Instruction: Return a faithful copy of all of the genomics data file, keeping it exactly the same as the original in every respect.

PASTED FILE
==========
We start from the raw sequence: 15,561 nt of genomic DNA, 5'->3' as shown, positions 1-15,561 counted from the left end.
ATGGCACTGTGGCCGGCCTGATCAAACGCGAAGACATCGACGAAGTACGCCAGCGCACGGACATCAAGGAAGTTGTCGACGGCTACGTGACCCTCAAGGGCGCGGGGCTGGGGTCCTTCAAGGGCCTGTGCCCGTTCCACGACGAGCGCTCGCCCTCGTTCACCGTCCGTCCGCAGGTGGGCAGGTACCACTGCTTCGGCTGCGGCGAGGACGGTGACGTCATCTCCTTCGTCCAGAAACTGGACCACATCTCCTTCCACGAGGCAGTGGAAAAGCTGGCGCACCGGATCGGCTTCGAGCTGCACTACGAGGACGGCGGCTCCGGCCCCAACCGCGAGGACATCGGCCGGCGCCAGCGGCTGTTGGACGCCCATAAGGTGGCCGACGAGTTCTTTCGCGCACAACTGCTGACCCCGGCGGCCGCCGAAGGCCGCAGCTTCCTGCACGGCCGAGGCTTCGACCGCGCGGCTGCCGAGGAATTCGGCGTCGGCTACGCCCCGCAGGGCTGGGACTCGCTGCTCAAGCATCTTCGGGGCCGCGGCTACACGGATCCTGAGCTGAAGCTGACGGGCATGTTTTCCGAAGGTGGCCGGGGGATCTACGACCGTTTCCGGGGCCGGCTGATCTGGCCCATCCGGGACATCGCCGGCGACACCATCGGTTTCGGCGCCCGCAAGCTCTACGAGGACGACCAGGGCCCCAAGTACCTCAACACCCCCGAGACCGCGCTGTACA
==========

We start from the raw sequence: 15,561 nt of genomic DNA, 5'->3' as shown, positions 1-15,561 counted from the left end.
ATGGCACTGTGGCCGGCCTGATCAAACGCGAAGACATCGACGAAGTACGCCAGCGCACGGACATCAAGGAAGTTGTCGACGGCTACGTGACCCTCAAGGGCGCGGGGCTGGGGTCCTTCAAGGGCCTGTGCCCGTTCCACGACGAGCGCTCGCCCTCGTTCACCGTCCGTCCGCAGGTGGGCAGGTACCACTGCTTCGGCTGCGGCGAGGACGGTGACGTCATCTCCTTCGTCCAGAAACTGGACCACATCTCCTTCCACGAGGCAGTGGAAAAGCTGGCGCACCGGATCGGCTTCGAGCTGCACTACGAGGACGGCGGCTCCGGCCCCAACCGCGAGGACATCGGCCGGCGCCAGCGGCTGTTGGACGCCCATAAGGTGGCCGACGAGTTCTTTCGCGCACAACTGCTGACCCCGGCGGCCGCCGAAGGCCGCAGCTTCCTGCACGGCCGAGGCTTCGACCGCGCGGCTGCCGAGGAATTCGGCGTCGGCTACGCCCCGCAGGGCTGGGACTCGCTGCTCAAGCATCTTCGGGGCCGCGGCTACACGGATCCTGAGCTGAAGCTGACGGGCATGTTTTCCGAAGGTGGCCGGGGGATCTACGACCGTTTCCGGGGCCGGCTGATCTGGCCCATCCGGGACATCGCCGGCGACACCATCGGTTTCGGCGCCCGCAAGCTCTACGAGGACGACCAGGGCCCCAAGTACCTCAACACCCCCGAGACCGCGCTGTACA